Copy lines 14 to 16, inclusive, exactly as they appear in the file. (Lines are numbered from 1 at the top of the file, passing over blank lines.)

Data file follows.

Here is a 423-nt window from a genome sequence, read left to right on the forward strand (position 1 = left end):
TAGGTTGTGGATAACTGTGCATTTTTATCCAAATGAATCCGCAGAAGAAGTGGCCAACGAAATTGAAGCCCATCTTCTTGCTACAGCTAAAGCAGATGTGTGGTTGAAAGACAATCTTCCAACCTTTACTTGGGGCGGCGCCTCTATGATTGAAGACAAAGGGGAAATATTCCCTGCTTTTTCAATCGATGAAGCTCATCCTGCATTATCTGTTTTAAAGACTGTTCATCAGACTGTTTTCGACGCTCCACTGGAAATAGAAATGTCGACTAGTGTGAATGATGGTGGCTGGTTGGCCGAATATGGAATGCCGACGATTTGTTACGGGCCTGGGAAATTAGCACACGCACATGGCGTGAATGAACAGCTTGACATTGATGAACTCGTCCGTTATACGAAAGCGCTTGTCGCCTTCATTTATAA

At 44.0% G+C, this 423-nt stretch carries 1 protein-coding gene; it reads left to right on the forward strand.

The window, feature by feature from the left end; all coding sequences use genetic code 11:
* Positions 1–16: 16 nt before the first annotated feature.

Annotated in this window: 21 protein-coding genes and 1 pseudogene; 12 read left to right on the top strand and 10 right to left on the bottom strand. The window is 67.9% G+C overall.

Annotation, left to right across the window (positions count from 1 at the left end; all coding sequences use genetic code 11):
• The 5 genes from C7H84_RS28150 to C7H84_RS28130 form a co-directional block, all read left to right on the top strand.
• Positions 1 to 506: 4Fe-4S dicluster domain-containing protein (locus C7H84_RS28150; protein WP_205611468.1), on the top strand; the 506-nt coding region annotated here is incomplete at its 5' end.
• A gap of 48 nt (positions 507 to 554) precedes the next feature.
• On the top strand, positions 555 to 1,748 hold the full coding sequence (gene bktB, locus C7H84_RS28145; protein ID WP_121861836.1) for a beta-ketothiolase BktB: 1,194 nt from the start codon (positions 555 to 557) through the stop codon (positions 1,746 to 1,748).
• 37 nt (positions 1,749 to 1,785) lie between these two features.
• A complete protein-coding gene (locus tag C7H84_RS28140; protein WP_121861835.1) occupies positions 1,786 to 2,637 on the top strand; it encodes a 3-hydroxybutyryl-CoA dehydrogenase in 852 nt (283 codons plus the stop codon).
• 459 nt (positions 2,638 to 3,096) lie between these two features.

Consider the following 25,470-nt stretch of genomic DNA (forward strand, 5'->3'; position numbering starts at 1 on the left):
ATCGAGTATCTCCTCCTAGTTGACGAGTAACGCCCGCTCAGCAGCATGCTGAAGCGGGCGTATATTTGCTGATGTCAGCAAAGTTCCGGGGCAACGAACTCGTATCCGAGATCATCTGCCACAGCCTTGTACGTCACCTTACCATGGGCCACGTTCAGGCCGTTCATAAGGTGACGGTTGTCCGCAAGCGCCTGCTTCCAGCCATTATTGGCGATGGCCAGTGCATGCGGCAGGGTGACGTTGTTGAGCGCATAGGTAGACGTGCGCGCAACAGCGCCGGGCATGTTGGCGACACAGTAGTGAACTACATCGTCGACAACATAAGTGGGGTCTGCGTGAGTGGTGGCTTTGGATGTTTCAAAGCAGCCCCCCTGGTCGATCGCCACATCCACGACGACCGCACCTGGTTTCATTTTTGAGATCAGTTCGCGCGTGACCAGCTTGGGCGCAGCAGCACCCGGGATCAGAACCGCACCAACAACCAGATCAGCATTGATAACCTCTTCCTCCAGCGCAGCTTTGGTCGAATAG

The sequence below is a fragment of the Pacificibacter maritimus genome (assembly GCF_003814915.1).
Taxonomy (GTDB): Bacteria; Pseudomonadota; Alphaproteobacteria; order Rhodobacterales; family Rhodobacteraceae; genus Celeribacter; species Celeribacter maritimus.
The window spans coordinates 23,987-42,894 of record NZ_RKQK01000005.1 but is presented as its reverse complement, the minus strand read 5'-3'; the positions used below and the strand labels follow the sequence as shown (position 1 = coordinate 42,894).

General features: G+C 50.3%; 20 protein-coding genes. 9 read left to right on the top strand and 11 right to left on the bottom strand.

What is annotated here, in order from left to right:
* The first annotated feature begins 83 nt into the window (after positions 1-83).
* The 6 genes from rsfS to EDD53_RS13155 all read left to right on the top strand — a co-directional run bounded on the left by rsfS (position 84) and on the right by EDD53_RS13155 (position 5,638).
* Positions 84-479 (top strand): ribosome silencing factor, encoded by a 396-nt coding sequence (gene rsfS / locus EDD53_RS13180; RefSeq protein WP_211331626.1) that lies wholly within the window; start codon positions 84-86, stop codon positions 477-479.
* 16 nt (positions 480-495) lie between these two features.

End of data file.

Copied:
• 459 nt (positions 2,638 to 3,096) lie between these two features.

Consider the following 25,470-nt stretch of genomic DNA (forward strand, 5'->3'; position numbering starts at 1 on the left):
ATCGAGTATCTCCTCCTAGTTGACGAGTAACGCCCGCTCAGCAGCATGCTGAAGCGGGCGTATATTTGCTGATGTCAGCAAAGTTCCGGGGCAACGAACTCGTATCCGAGATCATCTGCCACAGCCTTGTACGTCACCTTACCATGGGCCACGTTCAGGCCGTTCATAAGGTGACGGTTGTCCGCAAGCGCCTGCTTCCAGCCATTATTGGCGATGGCCAGTGCATGCGGCAGGGTGACGTTGTTGAGCGCATAGGTAGACGTGCGCGCAACAGCGCCGGGCATGTTGGCGACACAGTAGTGAACTACATCGTCGACAACATAAGTGGGGTCTGCGTGAGTGGTGGCTTTGGATGTTTCAAAGCAGCCCCCCTGGTCGATCGCCACATCCACGACGACCGCACCTGGTTTCATTTTTGAGATCAGTTCGCGCGTGACCAGCTTGGGCGCAGCAGCACCCGGGATCAGAACCGCACCAACAACCAGATCAGCATTGATAACCTCTTCCTCCAGCGCAGCTTTGGTCGAATAG